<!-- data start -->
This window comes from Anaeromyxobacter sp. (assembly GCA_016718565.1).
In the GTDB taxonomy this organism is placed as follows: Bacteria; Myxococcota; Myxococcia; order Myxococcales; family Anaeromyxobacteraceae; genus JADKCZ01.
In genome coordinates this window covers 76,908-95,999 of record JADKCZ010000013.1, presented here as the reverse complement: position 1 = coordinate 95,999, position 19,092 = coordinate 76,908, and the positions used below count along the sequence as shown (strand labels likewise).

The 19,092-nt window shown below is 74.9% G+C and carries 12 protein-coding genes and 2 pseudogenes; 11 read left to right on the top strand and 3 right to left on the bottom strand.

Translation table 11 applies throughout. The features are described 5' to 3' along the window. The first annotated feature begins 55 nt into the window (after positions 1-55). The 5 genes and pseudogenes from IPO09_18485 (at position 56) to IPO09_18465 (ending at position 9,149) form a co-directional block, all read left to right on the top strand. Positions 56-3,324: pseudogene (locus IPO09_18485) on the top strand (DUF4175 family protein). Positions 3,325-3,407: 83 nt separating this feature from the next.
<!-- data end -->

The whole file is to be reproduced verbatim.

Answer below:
This window comes from Anaeromyxobacter sp. (assembly GCA_016718565.1).
In the GTDB taxonomy this organism is placed as follows: Bacteria; Myxococcota; Myxococcia; order Myxococcales; family Anaeromyxobacteraceae; genus JADKCZ01.
In genome coordinates this window covers 76,908-95,999 of record JADKCZ010000013.1, presented here as the reverse complement: position 1 = coordinate 95,999, position 19,092 = coordinate 76,908, and the positions used below count along the sequence as shown (strand labels likewise).

The 19,092-nt window shown below is 74.9% G+C and carries 12 protein-coding genes and 2 pseudogenes; 11 read left to right on the top strand and 3 right to left on the bottom strand.

Translation table 11 applies throughout. The features are described 5' to 3' along the window. The first annotated feature begins 55 nt into the window (after positions 1-55). The 5 genes and pseudogenes from IPO09_18485 (at position 56) to IPO09_18465 (ending at position 9,149) form a co-directional block, all read left to right on the top strand. Positions 56-3,324: pseudogene (locus IPO09_18485) on the top strand (DUF4175 family protein). Positions 3,325-3,407: 83 nt separating this feature from the next.